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on Jun 26, 2014
I was disturbed by the many misconceptions speakers have about this cemetery and their unfounded worries about how it would affect them. I called Mayor Clarkson this afternoon, after posting my blog about it, to ask why this workshop was held. See my blog at Web Link
Clarkson told me the workshop was planned when the Council meeting was cancelled because three of the Councilmembers would be away that day and residents wanted to know what the plans were. However, the plans have changed and been updated through a Draft EIR and a Final EIR, neither of which were presented or discussed.
I'm not defending the cemetery. I agree with the neighbors in Tassajara Valley that the size and scope should be reduced. But the fears of residents in Dougherty Valley, who live two miles or more away from this property, are exaggerated and should calmed and not reinforced.
San Ramon Observer blog
Amen Roz. I am shocked at the uproar in DV...These poor people need a "reality check" on development in general. People ALWAYS tackle scope & size FIRST when trying to mitigate a development that is ALREADY well in the works. That valley is one ugly sore sight - A cemetery would definitely IMPROVE it's aesthetics! (God knows they need SOMETHING better than the "wall to wall" housing!)
Your facts are just wrong. I recommend spending a little time on Google Maps to see the distances actually involved, both driving and "as the crow flies."
As far as "calming our fears" goes, we as a community have studied this carefully. We understand the issues. We made our voices clear at the meeting and we will continue doing so.
I'm sure it was mentioned at the meeting, which I didn't attend because I was on vacation, but Ken and the others who are in opposition need to make their positions clear to the planners and Board of Supervisors in Contra Costa County, since they are the agency in control of this project. City input will be considered, but had little influence on the overall development of Dougherty Valley, and I don't see that changing over a cemetery.
What I haven't heard mentioned in the articles with the emphasis needed, is water and vandalism. Water in the Dougherty Valley not served by a water district, has reached dire levels this year, and many property owners are having to truck in water for livestock and even in some cases, home use. The aquifers, which are low producers in a good year, are drying up.
As far as vandalism is concerned, a graveyard is a prime target for teen pranks and vandals, and just from the apparent positioning of the cemetery property, it appears isolated and difficult to police.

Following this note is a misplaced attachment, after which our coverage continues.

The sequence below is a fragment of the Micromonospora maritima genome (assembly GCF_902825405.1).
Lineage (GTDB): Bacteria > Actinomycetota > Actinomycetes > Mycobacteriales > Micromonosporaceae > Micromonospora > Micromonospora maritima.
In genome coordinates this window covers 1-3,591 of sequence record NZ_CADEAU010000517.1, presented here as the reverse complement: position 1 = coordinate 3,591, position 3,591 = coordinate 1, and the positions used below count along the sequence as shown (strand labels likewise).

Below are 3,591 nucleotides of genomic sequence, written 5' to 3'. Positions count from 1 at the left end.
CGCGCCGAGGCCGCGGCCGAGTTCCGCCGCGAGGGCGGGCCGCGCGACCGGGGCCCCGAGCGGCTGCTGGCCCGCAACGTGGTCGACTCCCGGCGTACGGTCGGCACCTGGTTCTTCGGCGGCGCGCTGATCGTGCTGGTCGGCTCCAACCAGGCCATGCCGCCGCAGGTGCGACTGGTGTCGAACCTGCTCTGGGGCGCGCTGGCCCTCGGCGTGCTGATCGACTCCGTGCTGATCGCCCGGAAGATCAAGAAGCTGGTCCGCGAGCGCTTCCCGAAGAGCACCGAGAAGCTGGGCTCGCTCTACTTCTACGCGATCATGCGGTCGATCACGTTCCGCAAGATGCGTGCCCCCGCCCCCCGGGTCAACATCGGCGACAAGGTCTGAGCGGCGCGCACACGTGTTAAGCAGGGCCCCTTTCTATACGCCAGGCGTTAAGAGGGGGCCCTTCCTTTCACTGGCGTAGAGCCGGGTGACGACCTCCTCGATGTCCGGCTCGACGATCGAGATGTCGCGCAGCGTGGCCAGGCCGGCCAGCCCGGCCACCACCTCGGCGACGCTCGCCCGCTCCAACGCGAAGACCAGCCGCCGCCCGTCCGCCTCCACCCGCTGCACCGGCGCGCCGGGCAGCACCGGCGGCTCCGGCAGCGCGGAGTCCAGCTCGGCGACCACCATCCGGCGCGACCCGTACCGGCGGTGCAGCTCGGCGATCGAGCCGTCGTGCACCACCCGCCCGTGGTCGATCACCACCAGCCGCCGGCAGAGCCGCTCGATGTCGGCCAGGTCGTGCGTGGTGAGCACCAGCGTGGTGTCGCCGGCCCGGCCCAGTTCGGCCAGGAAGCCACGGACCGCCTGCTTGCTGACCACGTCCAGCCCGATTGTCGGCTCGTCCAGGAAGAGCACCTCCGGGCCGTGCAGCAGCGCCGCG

I personally have no objection to a cemetery in San Ramon, and there is a need, but we must not create a drain on the community or an attractive nuisance, no matter where it is sighted.
Thanks for your comments. The city meeting was just a warm-up exercise for our community. We understand that the real fight will take place at the county level, and this recent meeting has helped us raise awareness a great deal.
I think the comments at the meeting by the local farmers about water issues were the most powerful. Putting aside our legitimate concerns, the cemetery just can't work at that location.
So maybe I'm just a cynic. First, the Tri-Valley has been growing by leaps and bounds and yet there haven't been any new cemeteries built. Where are we supposed to bury our dead?
Second, the area in question is all the way out along Camino Tassajara away from everyone in unincorporated space. San Ramon City Council say they don't have any say on the project - it's under Contra Costa County's control.
Now, here comes the cynicism. Do you think it's possible that San Ramon brought this up to create a bunch of outrage in an attempt to get everyone to march on Contra Costa County's planning commission to get the project scrapped so sometime in the near future San Ramon can annex the area and then approve more wall to wall housing projects? This would certainly generate more income for the city than a cemetery that uses only about a quarter of the property.
"Cynic", as you know perfectly well, what you suggest is completely impossible. San Ramon cannot annex the area and has no interest in annexing the area. The meeting was held because the cemetery negatively affects San Ramon residents.
And, as you know perfectly well, there is not actually a shortage of cemetery space. Plus, the trend is very strongly towards cremation in this area. So a giant cemetery in the middle of farmland is probably a bad business idea. But the landowners don't care about that, do they? All they care about is getting the cemetery approved so they can sell the land at a quick profit.